MG Engineering's new workshop build, hiring tied to $3.25 million Air Warfare Destroyer (AWD) contract

MG Engineering is planning to take on 30 new staff and is building a $1 million workshop as work gears up on the company's $3.25 million Air Warfare Destroyer contract.

The Port Adelaide firm is almost a third of the way through the first of three 25-tonne masts it is building for the AWD Alliance.

MG Engineering managing director Anthony Brdar said the company planned to have the first 22m-long mast completed and barged to the nearby Common User Facility at Osborne by the end of this year.

Each of the masts is being built in six sections, then joined on a jig.

Mr Brdar said 10 staff had already been taken on with numbers expected to reach 70 by the end of this year after the company won the Mast Block contract in May.

"ASC has been working closely with us on the project to ensure it meets high quality workmanship and to ensure the work is completed on schedule," Mr Brdar said.

This latest contract means the company has won close to $10 million worth of work on AWD projects.

It won its first AWD job in 2010 and has since completed contracts to build piping, ducting, corrugated bulkheads, walkways and ladders.

Plans are now under way to build a new 1000sq m workshop at the company's Moorhouse Rd base, taking its total workshop size to 3000sq m.

Mr Brdar said the AWD work had helped the company's expansion, along with its longer term plan to diversify with jobs also coming in from the resources and maritime industries.

MG Engineering has gradually increased its footprint since it was started by Mr Brdar and his father, Nick, in 1996, with Mr Brdar saying its workload was boosted by having direct access to the Port River slipway.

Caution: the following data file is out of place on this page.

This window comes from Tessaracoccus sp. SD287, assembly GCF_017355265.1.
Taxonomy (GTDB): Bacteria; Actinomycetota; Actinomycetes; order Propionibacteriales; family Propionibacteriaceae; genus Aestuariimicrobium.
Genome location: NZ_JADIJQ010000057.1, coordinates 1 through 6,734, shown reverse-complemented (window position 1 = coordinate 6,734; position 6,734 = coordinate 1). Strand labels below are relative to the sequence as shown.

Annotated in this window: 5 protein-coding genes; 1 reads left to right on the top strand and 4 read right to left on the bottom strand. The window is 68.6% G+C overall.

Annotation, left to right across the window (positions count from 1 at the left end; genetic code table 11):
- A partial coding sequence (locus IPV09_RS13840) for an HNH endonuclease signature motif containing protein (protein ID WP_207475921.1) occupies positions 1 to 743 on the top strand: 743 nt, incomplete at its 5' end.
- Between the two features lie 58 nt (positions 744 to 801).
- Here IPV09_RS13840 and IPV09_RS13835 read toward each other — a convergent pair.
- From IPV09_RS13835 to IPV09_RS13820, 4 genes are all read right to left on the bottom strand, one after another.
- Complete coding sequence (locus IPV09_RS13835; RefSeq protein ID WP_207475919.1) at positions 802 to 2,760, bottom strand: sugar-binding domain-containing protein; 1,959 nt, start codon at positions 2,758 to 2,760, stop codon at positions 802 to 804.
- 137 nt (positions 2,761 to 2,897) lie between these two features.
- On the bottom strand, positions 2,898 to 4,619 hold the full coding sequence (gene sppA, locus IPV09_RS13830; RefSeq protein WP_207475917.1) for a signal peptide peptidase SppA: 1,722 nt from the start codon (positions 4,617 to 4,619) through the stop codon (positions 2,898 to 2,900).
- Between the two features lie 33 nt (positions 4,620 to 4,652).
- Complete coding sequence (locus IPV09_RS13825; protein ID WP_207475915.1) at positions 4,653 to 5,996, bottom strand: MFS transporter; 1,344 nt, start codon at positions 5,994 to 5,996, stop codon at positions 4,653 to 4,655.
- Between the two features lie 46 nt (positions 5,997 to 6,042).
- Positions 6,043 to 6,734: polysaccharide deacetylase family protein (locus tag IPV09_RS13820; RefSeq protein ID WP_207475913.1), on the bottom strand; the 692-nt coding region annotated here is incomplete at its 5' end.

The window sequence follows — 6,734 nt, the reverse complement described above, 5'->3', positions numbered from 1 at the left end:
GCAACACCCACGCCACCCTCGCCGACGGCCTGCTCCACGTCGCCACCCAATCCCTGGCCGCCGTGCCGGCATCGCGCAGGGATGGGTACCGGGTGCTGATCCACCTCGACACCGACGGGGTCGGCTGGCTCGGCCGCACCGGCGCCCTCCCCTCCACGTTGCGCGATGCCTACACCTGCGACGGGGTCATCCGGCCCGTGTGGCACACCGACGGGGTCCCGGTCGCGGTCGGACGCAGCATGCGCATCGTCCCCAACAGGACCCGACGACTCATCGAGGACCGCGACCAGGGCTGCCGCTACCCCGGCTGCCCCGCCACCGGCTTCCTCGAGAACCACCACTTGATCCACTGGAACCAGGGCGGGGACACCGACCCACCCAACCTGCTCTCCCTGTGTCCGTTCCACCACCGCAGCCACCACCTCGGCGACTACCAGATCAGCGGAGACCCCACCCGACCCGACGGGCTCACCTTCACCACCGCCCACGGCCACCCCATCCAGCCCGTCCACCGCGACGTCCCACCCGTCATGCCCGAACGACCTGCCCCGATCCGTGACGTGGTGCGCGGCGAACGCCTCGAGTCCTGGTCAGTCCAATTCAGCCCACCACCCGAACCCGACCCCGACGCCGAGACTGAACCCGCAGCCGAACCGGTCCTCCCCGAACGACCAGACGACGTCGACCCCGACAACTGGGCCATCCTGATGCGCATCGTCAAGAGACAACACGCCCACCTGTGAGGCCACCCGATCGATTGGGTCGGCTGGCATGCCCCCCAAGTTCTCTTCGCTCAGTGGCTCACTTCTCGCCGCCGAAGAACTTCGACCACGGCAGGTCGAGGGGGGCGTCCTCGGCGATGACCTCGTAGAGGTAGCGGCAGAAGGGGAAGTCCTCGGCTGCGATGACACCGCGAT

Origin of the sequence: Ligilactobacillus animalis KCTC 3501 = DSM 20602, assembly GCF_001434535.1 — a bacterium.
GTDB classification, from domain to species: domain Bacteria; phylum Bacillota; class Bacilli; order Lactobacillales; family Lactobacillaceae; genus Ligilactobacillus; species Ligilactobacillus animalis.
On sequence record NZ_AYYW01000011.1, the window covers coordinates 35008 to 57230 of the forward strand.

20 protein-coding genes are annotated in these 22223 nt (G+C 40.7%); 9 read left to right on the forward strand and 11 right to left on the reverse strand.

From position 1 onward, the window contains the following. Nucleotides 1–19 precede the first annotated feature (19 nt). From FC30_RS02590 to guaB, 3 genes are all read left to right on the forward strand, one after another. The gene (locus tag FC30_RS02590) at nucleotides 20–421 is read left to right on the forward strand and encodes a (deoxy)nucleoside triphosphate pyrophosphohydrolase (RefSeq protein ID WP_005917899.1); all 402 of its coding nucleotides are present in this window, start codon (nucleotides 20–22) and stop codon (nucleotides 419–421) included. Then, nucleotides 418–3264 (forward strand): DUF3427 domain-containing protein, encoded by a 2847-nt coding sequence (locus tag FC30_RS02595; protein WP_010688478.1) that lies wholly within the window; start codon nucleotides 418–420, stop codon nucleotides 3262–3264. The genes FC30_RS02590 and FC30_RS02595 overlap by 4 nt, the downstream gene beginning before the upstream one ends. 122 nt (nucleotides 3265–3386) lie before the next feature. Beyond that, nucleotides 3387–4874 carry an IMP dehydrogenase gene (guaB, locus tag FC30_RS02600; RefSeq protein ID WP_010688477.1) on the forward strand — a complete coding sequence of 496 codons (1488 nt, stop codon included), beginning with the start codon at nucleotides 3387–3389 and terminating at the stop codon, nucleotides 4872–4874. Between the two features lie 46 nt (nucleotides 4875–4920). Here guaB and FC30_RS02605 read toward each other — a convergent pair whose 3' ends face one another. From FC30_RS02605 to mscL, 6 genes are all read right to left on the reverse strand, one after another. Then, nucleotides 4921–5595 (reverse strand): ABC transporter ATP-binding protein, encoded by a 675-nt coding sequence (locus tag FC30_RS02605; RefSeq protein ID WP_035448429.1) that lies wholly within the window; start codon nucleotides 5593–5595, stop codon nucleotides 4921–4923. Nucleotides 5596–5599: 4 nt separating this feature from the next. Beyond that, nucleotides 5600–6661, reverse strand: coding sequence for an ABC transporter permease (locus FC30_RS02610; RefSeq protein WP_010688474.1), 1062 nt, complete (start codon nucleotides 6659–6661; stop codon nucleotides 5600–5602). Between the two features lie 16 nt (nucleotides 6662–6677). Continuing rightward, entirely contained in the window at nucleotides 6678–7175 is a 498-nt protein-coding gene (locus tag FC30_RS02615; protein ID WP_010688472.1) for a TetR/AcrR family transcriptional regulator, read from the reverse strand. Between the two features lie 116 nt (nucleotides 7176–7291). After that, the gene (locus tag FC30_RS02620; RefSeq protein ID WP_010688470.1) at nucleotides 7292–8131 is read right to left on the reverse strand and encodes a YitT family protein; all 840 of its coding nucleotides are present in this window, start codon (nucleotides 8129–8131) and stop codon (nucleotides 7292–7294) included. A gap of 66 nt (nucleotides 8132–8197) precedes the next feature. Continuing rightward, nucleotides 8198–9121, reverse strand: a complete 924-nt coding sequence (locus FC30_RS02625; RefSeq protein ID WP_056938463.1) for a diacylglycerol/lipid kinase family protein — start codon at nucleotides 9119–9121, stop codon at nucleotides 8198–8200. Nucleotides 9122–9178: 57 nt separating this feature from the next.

The AWD masts are a case in point, with the finished structures too large to be moved by road.

"I always saw the AWD project as an opportunity. The strategy was that because we were on the river and so close in proximity to ASC, there was good opportunity there," he said.

"When we built our current workshop extension in 2008 we actually designed it so it could meet those size requirements."

AWD Alliance chief executive officer Rod Equid praised the company, saying it had achieved success in a range of areas, including the fabrication of bulkheads and foundations.

"The AWD Alliance has developed a good working relationship with MG Engineering and the awarding of the mast contract has provided further opportunity to develop shipbuilding capabilities in South Australia," Mr Equid said.

There were five apprentices working on site at MG Engineering with Mr Brdar saying he wanted to increase this number as the company's demand for skilled boilermakers and welders grew.

To date, there had been no trouble filling positions but Mr Brdar was prepared to look overseas if predicted shortages in the trades occurred.

He also planned to maintain the company's business plan to attract diverse industry contracts. "We need that to survive," Mr Brdar said. "We work on anything from ships through to work in the oil and gas industry."

Construction of the AWDs involves the fabrication of 90 separate steel blocks, 30 for each ship, as well as three additional sonar blocks.

The blocks will be put together at the Osborne Common User Facility with the first ship's keel laying scheduled to start in September.

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